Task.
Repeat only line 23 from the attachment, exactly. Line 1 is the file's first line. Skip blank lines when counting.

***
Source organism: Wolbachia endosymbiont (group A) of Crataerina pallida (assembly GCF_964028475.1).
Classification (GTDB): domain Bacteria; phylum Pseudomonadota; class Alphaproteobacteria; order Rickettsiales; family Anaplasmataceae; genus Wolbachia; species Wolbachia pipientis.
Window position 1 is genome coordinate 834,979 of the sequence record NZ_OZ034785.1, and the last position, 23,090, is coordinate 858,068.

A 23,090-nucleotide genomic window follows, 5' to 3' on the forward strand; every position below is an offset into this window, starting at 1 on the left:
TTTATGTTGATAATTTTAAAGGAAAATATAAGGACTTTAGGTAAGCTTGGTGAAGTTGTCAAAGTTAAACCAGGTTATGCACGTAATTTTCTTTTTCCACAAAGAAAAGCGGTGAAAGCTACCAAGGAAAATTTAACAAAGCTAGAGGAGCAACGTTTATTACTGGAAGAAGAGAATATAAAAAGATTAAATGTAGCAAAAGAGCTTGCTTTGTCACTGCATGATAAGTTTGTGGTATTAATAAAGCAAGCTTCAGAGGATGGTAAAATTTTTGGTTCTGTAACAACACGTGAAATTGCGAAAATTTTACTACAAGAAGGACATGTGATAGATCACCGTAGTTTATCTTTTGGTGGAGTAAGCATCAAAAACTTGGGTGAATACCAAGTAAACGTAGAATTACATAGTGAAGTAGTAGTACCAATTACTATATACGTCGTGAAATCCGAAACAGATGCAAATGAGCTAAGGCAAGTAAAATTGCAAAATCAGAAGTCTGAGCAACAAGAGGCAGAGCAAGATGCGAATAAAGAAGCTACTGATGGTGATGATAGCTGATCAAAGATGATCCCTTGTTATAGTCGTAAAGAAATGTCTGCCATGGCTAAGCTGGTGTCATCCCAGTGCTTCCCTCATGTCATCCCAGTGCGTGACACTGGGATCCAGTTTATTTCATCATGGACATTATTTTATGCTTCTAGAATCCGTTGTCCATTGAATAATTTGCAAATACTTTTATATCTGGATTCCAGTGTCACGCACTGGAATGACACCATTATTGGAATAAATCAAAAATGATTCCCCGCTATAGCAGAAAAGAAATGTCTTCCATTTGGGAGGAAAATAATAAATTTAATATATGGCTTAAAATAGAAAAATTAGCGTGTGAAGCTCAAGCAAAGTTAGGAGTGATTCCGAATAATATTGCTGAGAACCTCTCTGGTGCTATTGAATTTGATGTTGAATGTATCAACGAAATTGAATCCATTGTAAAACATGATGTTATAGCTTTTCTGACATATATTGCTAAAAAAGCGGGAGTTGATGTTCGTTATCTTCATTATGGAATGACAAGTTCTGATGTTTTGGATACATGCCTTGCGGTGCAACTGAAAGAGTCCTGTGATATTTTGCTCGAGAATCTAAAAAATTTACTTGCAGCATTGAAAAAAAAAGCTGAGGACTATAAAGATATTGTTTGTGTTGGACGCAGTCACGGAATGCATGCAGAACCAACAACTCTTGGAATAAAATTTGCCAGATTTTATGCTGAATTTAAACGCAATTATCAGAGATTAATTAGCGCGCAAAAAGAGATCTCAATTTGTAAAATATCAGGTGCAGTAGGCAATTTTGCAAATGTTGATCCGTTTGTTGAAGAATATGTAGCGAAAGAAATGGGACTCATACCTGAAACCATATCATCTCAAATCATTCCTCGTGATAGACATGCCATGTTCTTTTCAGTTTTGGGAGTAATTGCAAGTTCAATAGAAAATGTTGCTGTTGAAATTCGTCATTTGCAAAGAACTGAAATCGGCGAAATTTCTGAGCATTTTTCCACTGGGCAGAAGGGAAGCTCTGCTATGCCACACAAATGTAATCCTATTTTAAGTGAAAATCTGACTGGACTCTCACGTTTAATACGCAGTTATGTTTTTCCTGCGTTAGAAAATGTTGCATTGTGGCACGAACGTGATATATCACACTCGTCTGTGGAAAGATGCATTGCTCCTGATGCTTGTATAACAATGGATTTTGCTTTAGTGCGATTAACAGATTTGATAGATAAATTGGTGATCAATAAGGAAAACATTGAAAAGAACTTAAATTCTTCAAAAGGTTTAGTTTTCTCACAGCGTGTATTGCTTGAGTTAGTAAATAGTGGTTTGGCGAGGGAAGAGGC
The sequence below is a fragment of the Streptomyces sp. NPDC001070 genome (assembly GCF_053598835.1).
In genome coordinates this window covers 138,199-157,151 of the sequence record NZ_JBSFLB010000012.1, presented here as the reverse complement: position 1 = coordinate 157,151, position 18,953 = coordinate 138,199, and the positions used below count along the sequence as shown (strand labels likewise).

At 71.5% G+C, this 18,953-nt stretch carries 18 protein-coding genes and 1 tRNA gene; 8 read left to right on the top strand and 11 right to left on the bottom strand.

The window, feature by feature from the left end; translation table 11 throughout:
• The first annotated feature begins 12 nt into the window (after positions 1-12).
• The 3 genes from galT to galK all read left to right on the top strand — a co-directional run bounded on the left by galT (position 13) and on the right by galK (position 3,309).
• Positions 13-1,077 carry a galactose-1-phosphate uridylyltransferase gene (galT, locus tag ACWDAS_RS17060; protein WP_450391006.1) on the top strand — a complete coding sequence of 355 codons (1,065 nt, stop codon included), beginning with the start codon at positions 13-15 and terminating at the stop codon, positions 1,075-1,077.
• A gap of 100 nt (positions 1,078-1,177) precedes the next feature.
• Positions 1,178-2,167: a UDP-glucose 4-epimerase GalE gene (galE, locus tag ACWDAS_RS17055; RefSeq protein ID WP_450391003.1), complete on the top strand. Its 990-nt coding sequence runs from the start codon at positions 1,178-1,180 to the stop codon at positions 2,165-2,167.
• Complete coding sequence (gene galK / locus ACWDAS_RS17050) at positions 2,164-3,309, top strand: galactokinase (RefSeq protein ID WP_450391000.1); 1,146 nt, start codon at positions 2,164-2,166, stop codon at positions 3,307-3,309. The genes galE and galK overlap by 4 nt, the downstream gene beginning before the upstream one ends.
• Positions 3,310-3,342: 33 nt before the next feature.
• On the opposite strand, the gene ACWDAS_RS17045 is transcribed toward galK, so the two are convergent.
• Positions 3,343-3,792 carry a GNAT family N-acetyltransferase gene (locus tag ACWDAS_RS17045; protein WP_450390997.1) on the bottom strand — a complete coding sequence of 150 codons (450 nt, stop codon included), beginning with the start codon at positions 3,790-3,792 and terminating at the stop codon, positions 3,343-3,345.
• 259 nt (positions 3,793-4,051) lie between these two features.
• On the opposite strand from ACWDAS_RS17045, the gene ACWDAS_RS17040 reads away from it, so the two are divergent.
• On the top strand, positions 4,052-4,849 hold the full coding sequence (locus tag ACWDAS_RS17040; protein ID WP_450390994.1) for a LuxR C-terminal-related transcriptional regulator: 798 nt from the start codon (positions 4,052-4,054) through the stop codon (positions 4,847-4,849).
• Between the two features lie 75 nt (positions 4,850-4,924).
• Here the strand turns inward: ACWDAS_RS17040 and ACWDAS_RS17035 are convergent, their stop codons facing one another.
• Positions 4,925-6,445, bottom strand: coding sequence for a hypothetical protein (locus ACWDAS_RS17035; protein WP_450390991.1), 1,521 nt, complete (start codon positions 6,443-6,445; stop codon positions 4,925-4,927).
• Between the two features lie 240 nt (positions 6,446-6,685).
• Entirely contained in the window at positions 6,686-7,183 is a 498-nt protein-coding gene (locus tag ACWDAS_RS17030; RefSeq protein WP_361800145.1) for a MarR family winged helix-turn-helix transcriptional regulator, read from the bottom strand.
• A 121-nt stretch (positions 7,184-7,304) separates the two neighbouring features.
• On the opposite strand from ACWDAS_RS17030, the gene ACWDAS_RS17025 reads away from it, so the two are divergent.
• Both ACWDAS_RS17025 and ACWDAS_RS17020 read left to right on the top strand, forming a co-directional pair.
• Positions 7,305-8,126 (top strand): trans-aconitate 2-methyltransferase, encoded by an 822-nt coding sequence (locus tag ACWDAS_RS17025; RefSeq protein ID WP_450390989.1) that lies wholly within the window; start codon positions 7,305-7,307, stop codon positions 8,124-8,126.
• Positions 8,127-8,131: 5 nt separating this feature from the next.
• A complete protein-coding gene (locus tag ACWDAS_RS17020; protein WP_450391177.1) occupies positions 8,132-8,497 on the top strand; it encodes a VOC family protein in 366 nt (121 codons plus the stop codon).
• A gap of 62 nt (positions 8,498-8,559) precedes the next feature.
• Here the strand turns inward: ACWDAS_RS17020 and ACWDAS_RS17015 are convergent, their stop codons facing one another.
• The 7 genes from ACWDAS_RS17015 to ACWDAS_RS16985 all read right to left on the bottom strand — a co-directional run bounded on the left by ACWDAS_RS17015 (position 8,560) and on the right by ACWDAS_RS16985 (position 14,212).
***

• Here the strand turns inward: ACWDAS_RS17040 and ACWDAS_RS17035 are convergent, their stop codons facing one another.